By Sean Firoz, Assistant Manager, Communications & External Relations
Feeling lost and dejected, national shuttler Grace Chua was afraid she would never be able to compete again after her sports doctor had advised her to withdraw from an upcoming badminton competition following an injury sustained during a training session. For an athlete who had decided to put studies temporarily on hold to concentrate on sports, Grace had naturally imagined the worst.
“The doctor, being a sportswoman herself, was able to empathise with me and came up with a recovery programme instead,” said Grace, a graduate of Anglo-Chinese School (Independent), who continues to compete in badminton competitions both locally and regionally. “This inspired me to apply for medicine, so that I can contribute to the betterment of others’ lives,” said Grace.
For Leo Wen Zhe, he came face to face with myriad medical problems – from cancer to mental illness – which afflicted his family and relatives when he was younger. Wen Zhe found himself visiting different hospitals and clinics, observing the many doctors who helped him and his loved ones through thick and thin.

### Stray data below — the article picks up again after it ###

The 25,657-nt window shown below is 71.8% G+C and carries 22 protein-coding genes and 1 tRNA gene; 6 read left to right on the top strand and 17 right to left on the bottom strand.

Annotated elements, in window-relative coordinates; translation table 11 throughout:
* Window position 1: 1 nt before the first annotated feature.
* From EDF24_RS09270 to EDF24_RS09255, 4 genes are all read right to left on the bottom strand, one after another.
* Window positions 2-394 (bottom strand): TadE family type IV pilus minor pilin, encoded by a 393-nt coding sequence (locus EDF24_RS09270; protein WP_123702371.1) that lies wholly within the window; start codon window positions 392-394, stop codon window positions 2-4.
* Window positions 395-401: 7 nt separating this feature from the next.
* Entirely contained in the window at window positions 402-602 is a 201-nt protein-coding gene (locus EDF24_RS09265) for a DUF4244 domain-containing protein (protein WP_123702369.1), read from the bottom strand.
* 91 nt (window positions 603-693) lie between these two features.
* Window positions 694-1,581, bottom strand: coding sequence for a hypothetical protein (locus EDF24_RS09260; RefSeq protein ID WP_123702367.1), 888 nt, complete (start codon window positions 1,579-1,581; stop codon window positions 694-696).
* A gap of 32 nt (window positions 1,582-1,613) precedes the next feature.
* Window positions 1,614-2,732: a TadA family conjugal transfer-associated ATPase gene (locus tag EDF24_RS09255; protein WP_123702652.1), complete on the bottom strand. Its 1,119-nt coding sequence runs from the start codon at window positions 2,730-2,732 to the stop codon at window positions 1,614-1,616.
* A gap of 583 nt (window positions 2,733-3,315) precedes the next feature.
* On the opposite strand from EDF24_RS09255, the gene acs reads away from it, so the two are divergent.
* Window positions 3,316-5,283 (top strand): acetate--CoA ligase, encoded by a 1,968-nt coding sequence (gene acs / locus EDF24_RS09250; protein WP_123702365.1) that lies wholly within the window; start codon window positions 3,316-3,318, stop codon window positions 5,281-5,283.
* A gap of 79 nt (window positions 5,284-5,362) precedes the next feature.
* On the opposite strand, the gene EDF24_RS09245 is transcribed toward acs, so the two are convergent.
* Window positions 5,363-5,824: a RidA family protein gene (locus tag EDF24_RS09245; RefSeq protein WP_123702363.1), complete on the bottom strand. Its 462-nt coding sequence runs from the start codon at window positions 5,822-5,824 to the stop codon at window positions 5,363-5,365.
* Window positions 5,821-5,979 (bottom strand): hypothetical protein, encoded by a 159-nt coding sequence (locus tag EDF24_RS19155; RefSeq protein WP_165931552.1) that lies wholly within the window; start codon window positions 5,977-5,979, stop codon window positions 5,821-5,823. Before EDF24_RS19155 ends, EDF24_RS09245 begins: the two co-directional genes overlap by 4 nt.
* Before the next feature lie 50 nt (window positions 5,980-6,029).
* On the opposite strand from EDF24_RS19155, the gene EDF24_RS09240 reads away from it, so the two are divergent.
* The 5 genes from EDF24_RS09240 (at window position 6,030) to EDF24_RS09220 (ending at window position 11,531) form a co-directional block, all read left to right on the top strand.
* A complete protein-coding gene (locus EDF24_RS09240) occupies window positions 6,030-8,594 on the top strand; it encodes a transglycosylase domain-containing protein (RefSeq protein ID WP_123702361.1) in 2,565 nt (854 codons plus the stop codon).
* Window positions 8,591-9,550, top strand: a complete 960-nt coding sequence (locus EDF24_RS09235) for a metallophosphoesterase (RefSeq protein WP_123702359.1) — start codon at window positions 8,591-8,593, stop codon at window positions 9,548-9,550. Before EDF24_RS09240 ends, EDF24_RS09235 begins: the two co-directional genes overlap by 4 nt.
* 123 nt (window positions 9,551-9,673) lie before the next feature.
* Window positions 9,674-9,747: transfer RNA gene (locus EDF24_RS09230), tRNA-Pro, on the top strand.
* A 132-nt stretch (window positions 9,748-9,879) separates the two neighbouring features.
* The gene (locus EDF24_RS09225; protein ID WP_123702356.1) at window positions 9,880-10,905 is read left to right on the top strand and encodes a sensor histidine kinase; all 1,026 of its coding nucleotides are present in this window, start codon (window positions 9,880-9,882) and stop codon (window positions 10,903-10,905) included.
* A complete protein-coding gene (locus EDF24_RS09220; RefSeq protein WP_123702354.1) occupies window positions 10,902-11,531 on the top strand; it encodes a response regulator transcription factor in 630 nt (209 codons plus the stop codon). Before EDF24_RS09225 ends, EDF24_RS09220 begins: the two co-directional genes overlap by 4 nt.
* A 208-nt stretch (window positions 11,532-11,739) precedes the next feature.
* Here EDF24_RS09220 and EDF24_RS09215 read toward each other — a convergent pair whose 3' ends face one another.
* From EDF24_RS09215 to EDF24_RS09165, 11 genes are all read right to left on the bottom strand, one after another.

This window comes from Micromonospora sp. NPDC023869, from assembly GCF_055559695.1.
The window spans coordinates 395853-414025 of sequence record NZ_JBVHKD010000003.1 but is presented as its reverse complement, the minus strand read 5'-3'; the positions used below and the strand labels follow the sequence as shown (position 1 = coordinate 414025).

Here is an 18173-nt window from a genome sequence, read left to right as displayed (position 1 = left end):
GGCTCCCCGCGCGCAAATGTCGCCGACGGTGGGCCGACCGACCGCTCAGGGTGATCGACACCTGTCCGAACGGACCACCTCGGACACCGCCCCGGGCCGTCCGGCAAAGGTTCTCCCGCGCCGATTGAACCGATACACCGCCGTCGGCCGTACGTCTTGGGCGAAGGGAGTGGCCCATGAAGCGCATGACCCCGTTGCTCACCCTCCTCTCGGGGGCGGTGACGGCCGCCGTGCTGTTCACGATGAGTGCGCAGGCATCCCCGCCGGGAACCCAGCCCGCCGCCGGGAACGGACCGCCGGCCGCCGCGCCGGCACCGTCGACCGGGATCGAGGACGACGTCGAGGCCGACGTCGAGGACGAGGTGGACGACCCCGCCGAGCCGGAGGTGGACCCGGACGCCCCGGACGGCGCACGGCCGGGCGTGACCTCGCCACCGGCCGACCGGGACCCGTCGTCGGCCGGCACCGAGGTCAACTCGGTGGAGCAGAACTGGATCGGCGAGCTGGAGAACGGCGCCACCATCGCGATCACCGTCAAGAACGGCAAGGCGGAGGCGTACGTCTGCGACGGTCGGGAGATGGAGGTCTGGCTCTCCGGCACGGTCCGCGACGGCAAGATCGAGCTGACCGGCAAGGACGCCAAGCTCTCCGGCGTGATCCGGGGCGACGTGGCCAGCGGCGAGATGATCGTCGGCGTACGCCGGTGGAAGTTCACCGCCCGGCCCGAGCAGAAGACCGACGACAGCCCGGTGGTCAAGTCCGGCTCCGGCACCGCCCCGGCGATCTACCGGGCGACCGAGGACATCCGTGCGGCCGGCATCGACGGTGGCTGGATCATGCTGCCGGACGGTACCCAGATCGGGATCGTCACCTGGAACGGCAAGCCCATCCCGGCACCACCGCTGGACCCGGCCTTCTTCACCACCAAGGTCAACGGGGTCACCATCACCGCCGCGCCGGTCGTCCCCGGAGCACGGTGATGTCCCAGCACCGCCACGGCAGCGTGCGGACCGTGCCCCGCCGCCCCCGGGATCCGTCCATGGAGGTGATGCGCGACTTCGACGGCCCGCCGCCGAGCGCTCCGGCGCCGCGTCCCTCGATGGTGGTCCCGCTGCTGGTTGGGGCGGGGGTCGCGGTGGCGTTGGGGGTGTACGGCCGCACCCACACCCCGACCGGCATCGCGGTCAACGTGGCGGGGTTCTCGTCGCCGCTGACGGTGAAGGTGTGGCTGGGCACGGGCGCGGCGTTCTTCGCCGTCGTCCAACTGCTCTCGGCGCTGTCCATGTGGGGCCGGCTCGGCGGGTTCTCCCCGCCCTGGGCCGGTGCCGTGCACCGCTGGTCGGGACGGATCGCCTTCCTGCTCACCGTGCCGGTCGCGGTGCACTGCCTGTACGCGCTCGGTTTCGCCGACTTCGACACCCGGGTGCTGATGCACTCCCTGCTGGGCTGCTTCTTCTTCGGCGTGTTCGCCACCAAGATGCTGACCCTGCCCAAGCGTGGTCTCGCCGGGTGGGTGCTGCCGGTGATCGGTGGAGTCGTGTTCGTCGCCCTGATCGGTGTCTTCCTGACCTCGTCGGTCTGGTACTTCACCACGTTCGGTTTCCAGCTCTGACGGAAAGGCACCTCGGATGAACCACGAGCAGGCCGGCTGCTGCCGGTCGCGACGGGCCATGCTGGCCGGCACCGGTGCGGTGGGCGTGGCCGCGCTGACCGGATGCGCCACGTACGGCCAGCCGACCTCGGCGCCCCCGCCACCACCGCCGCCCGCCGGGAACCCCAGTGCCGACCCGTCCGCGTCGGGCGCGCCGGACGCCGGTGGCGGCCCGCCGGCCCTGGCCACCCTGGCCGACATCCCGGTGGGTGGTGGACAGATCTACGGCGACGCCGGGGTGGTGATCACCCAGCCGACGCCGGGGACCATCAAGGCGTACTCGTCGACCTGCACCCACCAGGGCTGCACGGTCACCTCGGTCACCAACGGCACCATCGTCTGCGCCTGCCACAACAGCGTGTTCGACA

“All in all, it’s a family affair which inspired me to get into this course,” said Wen Zhe, a Raffles Institution graduate and Toh Kian Chui scholar. “I know that it’s not easy to be a doctor, but I still ultimately remain steadfast in pursuing this career path.”
Looking back at these ordeals, Grace and Wen Zhe were surprised by the sheer amount of empathy and compassion the doctors they met had when treating the patients under their care. Aspiring to be doctors who care for their patients as much as the ones that touched their hearts, Grace and Wen Zhe applied to LKCMedicine, and soon joined their other classmates in the Class of 2023.
Stepping up to the plate
More than 850 applicants vied for a spot in the sixth cohort of LKCMedicine, and 138 students were finally enrolled to form the Class of 2023. Excited to be starting their LKCMedicine journey, the freshmen look forward to learn, and gain exposure and valuable experience from the faculty and seniors in the School.
“University will be a huge jump from junior college, and I look forward to adapting to these changes, meeting new people and living independently on campus!” said fellow Raffles Institution graduate Angeline Aw.